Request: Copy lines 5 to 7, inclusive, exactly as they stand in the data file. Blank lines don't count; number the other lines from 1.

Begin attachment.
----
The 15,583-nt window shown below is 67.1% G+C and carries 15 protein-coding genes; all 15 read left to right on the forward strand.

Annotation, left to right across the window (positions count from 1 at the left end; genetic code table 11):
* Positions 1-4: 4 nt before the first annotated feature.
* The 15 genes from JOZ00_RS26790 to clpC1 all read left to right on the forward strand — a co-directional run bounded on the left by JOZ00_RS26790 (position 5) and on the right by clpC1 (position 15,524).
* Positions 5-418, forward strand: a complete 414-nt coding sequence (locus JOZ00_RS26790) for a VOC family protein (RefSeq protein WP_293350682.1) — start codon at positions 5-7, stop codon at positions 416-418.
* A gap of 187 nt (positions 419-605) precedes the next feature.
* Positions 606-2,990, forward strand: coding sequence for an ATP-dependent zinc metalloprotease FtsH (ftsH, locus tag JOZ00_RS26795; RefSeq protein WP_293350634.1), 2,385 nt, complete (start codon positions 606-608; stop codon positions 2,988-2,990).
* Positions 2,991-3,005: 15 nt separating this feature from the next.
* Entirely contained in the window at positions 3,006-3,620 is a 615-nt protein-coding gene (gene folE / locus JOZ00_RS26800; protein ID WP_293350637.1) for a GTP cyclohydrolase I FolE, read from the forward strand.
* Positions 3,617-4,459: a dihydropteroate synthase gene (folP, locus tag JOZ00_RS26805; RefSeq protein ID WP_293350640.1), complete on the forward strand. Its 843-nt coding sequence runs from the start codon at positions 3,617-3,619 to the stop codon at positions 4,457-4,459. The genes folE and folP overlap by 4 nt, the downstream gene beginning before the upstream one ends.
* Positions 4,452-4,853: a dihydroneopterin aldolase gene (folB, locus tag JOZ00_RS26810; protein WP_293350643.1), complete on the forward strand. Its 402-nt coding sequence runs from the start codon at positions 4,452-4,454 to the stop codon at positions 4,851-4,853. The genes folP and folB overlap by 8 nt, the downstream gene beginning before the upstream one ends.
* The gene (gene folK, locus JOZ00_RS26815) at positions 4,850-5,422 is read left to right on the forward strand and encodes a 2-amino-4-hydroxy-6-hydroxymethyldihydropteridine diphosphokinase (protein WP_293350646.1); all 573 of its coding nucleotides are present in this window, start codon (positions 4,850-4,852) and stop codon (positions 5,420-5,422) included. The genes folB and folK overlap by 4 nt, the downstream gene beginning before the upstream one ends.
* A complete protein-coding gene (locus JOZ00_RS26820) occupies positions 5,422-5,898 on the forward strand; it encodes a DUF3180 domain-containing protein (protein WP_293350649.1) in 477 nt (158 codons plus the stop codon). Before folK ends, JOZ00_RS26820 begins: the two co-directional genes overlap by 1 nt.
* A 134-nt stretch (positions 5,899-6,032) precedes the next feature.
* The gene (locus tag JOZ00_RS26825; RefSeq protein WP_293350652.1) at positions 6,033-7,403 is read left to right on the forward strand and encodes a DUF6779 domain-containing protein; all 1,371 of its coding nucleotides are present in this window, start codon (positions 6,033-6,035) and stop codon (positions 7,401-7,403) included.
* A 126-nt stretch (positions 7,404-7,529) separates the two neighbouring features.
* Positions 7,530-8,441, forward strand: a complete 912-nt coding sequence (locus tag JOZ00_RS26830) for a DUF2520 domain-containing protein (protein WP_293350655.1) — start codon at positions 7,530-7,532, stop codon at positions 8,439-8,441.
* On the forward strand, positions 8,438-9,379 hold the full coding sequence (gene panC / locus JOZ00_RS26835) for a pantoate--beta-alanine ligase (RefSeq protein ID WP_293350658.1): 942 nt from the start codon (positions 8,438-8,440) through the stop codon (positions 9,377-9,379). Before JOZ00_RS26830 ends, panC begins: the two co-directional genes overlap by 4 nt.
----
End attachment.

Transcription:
* Positions 5-418, forward strand: a complete 414-nt coding sequence (locus JOZ00_RS26790) for a VOC family protein (RefSeq protein WP_293350682.1) — start codon at positions 5-7, stop codon at positions 416-418.
* A gap of 187 nt (positions 419-605) precedes the next feature.
* Positions 606-2,990, forward strand: coding sequence for an ATP-dependent zinc metalloprotease FtsH (ftsH, locus tag JOZ00_RS26795; RefSeq protein WP_293350634.1), 2,385 nt, complete (start codon positions 606-608; stop codon positions 2,988-2,990).